1997 Sweethearts Yes Role: Charles
1997 Dog's Best Friend Yes
1997 Dr. Katz, Professional Therapist Yes Episode: "Studio Guy"; role: Bob (voice)
1997 Mad TV 1 episode; role: Host
1997 Disney's Hercules Yes Video game; role: Pain (voice)
1997 Hercules Yes Role: Pain (voice)
1997 Sabrina, the Teenage Witch Yes Episode: "Oh What a Tangled Spell She Weaves";
role: Merlin
1998 Stories from My Childhood Yes
1998 Hollywood Squares Role: Himself
1998 Rusty: A Dog's Tale Yes Role: Jet the Turtle (voice)
1998 The Army Show Yes Episode: "Have I Got a Deal for You"
Role: Used Car Salesman
1998–99 Hercules: The Animated Series Yes 22 episodes; role: Pain (voice)
1998–99 Penn & Teller's Sin City Spectacular Yes 2 episodes
1999 Hercules: Zero to Hero Yes Video; role: Pain (voice)
1999 Sonic Underground Yes Role: Amear (voice)
2000 Lion of Oz Yes Role: The Silly Oz-Bul (voice)
2000 Buzz Lightyear of Star Command Yes Video game; role: XL (voice)
2000 Strip Mall Yes
2000 G-Men from Hell Yes Role: Buster Lloyd
2000–03 The Man Show Yes 42 episodes (additional segments)
2001 Late Friday Role: Host
2001–02 Disney's House of Mouse Yes 5 episodes; role: Pain (voice)
2001 Blow Yes Role: Mr. T
2002 Jackie Chan Adventures Yes Role: The Monkey King
2002 Mickey's House of Villains Yes Video; role: Pain (voice)
2002–03 Crank Yankers Yes Yes Role: Steven Goldstein (voice)
2002 Hansel and Gretel Yes Role: Troll (voice)
2003 That '70s Show Yes Episode: "The Battle of Evermore"; role: Eli
2003 Chappelle's Show Yes Yes Directed 4 episodes; role: Himself
2003 CSI: Crime Scene Investigation Yes Episode: "Last Laugh"; role: Michael Borland
2003 Grind Yes Role: Bell Clerk
2003 Windy City Heat Yes Yes TV film; role: The Director
2003–04 Lilo & Stitch: The Series Yes 3 episodes; role: Nosy (voice)
2004 Non-Denominational All-Star
Celebrity Holiday Special
2004–07 Jimmy Kimmel Live! Yes Directed 267 episodes; role: Himself
2005 A Halfway House Christmas Yes Role: Narrator (voice)
2006 Leroy & Stitch Yes Role: Nosy (voice)
2006 Sleeping Dogs Lie Yes Yes Yes
2007 Random! Cartoons Yes Episode: "Squirly Town"; role: Zoopie
2008 Goldthwait Home Movies Yes Yes Short film; role: Robert Goldthwait
2009 World's Greatest Dad Yes Yes Yes Role: The Limo Driver (uncredited)
2009 Back at the Barnyard Yes Episode: "Halloween Special";
role: Hockey Mask Bob (voice)
2009 Just for Laughs Yes Episode: "Gerry Dee"
2010 Important Things with Demetri Martin Yes Directed 8 episodes
2010 I Confess Yes TV film; role: Bishop Goldthwarp
2010 That's How We Do It! Yes Comedy special
2011 God Bless America Yes Yes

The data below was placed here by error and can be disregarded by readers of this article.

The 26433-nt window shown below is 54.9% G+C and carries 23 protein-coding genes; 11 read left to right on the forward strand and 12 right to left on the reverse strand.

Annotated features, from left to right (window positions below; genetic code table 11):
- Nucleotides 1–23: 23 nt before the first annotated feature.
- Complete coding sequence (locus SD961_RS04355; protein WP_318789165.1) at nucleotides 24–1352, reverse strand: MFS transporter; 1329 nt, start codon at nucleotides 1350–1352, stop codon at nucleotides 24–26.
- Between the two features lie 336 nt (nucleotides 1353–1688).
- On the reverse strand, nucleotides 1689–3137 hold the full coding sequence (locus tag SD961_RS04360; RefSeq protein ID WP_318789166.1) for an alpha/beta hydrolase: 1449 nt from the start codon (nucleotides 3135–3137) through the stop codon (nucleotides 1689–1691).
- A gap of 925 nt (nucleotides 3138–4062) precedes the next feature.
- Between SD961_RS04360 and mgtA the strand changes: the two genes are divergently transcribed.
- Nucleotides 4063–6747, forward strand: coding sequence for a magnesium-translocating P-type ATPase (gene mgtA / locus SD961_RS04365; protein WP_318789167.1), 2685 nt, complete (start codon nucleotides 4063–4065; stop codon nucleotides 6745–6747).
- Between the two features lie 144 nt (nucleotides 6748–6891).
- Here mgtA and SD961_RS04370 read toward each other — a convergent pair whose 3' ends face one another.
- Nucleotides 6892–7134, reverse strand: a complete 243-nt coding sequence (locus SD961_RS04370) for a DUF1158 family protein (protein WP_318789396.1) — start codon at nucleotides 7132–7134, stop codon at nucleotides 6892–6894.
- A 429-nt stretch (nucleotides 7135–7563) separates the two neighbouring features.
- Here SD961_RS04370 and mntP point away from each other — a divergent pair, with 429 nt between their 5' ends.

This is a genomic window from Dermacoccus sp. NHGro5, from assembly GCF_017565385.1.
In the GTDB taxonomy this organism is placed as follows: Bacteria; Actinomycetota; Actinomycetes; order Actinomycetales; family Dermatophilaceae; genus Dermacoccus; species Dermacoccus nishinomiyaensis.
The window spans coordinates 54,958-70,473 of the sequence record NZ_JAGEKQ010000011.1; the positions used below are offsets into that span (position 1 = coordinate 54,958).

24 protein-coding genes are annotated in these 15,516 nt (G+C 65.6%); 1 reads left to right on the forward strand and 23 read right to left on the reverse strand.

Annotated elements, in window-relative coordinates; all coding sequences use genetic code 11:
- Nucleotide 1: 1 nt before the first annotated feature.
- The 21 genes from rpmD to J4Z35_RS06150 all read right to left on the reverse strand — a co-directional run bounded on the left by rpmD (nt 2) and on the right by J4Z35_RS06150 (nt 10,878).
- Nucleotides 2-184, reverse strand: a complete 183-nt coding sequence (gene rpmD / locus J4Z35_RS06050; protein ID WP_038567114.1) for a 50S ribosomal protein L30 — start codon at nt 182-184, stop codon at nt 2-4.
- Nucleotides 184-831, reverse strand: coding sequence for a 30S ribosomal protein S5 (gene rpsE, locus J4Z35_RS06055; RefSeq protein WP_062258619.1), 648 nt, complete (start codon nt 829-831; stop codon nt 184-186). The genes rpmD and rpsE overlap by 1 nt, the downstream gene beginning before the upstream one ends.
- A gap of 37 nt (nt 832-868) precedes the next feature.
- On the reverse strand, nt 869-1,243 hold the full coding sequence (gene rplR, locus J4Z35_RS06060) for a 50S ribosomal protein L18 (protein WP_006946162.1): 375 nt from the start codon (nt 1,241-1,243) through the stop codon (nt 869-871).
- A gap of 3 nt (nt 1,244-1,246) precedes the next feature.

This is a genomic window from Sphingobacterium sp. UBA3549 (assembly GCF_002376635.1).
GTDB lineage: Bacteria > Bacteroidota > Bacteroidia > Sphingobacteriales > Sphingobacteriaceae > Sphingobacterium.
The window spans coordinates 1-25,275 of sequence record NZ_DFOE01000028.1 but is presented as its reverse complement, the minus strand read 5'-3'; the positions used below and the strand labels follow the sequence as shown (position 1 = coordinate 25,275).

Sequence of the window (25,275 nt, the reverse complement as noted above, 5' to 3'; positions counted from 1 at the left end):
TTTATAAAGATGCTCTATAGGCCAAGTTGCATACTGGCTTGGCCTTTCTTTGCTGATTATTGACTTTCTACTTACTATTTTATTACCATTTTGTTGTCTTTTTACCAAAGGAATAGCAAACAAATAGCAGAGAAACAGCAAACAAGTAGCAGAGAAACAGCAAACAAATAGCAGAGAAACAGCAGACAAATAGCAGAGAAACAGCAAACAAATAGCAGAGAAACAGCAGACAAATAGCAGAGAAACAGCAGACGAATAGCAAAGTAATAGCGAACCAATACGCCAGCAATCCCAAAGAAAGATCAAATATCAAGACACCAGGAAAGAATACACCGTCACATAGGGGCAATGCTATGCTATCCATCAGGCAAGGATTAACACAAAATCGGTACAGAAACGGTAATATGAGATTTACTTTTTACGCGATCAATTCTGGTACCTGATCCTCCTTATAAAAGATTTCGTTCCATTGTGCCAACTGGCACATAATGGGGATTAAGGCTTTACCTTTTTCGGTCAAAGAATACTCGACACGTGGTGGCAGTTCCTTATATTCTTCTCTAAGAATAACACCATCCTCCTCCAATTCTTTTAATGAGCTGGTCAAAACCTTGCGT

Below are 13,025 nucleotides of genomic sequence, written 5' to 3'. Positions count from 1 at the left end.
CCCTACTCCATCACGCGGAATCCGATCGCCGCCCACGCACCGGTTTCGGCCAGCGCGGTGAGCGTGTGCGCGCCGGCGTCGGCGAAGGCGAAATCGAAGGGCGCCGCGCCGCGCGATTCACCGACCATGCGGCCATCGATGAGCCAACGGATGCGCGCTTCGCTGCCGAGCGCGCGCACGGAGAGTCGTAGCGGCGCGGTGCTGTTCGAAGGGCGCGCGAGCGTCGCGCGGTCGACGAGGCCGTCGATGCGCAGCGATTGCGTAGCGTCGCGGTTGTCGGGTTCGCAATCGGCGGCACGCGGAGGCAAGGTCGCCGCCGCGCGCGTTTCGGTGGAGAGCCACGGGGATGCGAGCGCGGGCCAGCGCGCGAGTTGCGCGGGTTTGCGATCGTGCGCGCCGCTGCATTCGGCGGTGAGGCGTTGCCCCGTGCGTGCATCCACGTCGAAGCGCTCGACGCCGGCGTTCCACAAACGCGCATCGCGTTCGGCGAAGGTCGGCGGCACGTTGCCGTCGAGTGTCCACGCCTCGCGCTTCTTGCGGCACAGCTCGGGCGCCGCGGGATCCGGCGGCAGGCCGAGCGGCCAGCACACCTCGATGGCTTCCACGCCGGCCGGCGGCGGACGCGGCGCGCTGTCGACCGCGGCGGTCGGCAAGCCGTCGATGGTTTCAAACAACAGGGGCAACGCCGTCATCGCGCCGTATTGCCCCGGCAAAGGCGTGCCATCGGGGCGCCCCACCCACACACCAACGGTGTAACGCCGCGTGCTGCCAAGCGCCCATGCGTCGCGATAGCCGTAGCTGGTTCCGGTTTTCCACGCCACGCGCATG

2011–12 Fish Hooks Yes 2 episodes;
roles: Fish Santa / Roy and Bea's Pillow (voices)
2012 Bobcat Goldthwait: You Don't Look the Same Either. Yes Comedy special; role: Himself
2012 Adventure Time Yes Role: Ed (voice)
2012 Randy Cunningham: 9th Grade Ninja Yes Episode: "Stank'd to the Future/Wave Slayers";
role: Dickie (voice)
2012 Skylanders: Giants Yes Video game; role: Pop Fizz (voice)
2013 Willow Creek Yes Yes
2013 Regular Show Yes Episode: "The Heart of a Stuntman";
role: Johnny Crasher (voice)
2013 Maron Yes Yes Episode: "The Heart of a Stuntment"; role: Himself
Directed 11 episodes
2013 Bob's Burgers Yes Episode: "Christmas in the Car"; role: Gary (voice)
2013 "Kinks Shirt" Yes Music video
2014 Patton Oswalt: Tragedy Plus Comedy Equals Time Yes Comedy special
2014 Morgan Murphy: Irish Goodbye Yes Comedy special
2014 Robert Kelly: Live at the Village Underground Yes Comedy special
2014 Finding Bigfoot Role: Himself (cameo)
2015 Call Me Lucky Yes Documentary
2015 Community Yes Episode: "Basic Crisis Room Decorum"
2015 Eugene Mirman: Vegan on His Way
to the Complain Store
Yes Comedy special
2015 Marc Maron: More Later Yes Comedy special
2016 Cameron Esposito: Marriage Material Yes Comedy special
2016 Those Who Can't Yes Directed two episodes
2016 Henchmen Yes Role: Jackalope (voice)


  1. ^ "Bob Goldthwait Biography (1962-)". 
  2. ^
  3. ^ Champ, Christine (2009-08-19). "Interview: Bobcat Goldthwait on World's Greatest Dad, Time Machines, Woody Allen, and More". Retrieved 2009-08-19. 
  4. ^ a b Dave Itzkoff (August 7, 2009). "No Joke: Bobcat Goldthwait, Auteur". New York Times. Retrieved 2015-01-02. 
  5. ^ a b c d e "Bobcat Goldthwait". IMDB. Retrieved 2015-01-02. 
  6. ^ "Married With Children: 'Magnificent Seven'". Retrieved 2012-03-30. 
  7. ^ a b "Hollywood's Most Wanted! '94". People Magazine. Retrieved 2012-03-30. December 26, 1994 Vol. 42 No. 26 
  8. ^ "Comedian Bobcat Goldthwait Plays Not My Job". Wait Wait... Don't Tell Me!. May 11, 2012. Retrieved 2015-01-02. 
  9. ^ Harvey, Dennis. "Sundance Film Review: ‘Call Me Lucky’". Variety. Retrieved 11 February 2015. 
  10. ^ Rosen, Alison. "Kevin Connolly: The Entourage Wingman Turns Indie Auteur". Time Out New York. Retrieved 2009-02-09. 
  11. ^ O'toole, Caitlin (1997-09-24). "Goldthwait, Nikki Cox Engaged". Retrieved 2009-02-09. 
  12. ^ Hochman, David (September 9, 2013). "Still Crazy: Years after Mork and Buffy, Robin Williams and Sarah Michelle Gellar hope to rope us in with a new sitcom". TV Guide. pp.16–19.
  13. ^